Managing millennials in the workplace: Unlocking potential through a coaching culture

There are various misconceptions about managing millennials in the workplace. But how much of it is true? (Photo by Akson from Unsplash)

- Millennials - those born between 1981 and 1996 - have been stereotyped as a lazy, entitled, job-hopping generation. But what do the stats show?

- As a manager, it’s critical to understand what motivates your employees, and to start engaging them the right way.

- The key to managing millennials in the workplace is to adopt a coaching style of leadership.

- Clear communication, constant feedback and guidance, and involvement in meaningful, innovative work will help improve employee engagement and loyalty in millennials.

Millennials now comprise about 22 percent of Singapore's population and are expected to account for 75 percent of the workforce within the next decade. Failure to create a conducive workplace environment that brings out the best in them would constitute tremendous productivity loss for any company.

Companies and managers who do not pay attention to the needs and motivation of this upcoming generation run the risk of losing their talents and possibly a brain drain. Millennials, typically defined as those born between 1981 and 1996, are constantly surrounded by implicitly negative labels such as “needy”, “lazy” and “entitled”.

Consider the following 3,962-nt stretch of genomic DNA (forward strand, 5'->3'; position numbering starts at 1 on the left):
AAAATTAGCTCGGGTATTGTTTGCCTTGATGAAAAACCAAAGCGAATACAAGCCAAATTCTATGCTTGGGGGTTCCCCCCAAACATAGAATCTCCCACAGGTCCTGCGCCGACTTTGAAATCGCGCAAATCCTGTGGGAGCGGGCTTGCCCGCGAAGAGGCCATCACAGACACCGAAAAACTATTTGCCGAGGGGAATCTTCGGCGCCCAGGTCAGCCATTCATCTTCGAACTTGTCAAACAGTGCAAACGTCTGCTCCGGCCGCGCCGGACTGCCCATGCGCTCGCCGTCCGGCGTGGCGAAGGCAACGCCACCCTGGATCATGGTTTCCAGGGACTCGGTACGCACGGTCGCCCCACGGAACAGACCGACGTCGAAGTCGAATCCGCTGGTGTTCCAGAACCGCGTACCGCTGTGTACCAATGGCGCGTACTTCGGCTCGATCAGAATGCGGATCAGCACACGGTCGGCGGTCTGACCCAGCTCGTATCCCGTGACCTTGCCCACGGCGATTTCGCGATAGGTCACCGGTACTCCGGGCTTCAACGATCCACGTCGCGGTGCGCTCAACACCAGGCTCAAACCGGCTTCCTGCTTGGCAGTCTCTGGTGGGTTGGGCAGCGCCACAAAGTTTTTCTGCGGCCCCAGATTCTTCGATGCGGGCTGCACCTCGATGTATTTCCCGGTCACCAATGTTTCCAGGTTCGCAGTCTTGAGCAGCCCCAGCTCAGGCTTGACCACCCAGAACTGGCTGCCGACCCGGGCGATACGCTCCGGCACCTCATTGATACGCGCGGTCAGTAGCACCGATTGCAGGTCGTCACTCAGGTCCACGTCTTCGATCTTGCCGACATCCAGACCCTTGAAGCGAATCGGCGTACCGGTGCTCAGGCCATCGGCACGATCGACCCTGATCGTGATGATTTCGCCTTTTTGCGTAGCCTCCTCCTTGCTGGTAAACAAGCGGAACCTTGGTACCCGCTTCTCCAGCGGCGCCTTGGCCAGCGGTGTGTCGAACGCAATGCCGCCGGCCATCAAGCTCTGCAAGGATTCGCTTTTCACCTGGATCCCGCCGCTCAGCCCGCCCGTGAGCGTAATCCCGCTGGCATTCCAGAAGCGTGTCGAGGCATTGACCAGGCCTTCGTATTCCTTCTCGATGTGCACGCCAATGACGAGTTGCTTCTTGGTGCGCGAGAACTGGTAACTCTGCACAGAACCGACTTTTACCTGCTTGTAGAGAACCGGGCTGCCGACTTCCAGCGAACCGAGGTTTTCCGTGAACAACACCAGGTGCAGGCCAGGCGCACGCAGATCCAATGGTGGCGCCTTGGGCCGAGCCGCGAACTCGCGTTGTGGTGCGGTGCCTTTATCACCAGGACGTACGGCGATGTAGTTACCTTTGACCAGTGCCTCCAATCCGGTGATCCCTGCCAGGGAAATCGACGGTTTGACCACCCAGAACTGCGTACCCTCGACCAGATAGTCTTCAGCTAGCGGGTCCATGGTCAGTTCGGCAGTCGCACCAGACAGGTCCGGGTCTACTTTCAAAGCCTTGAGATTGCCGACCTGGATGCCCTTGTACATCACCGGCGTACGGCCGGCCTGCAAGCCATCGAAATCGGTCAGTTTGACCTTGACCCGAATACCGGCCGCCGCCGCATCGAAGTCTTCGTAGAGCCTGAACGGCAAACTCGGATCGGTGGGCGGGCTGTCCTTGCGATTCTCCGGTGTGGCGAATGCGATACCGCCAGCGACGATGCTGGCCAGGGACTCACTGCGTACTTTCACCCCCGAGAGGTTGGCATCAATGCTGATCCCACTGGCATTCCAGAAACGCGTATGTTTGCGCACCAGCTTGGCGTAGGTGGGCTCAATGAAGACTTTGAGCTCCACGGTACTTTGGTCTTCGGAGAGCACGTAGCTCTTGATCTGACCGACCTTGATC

Contrary to this stereotype, a study conducted by ManpowerGroup in 2016 found that Singapore millennials clocked 48 hours a week at work on average and claimed the second place for longest working hours per week.

This is just behind Indian millennials who clocked 52 hours per week. While millennials are undoubtedly very diligent at work, they are also more likely to leave a job when they feel disengaged, unlike non-millennials who often say no to the idea of job-hopping.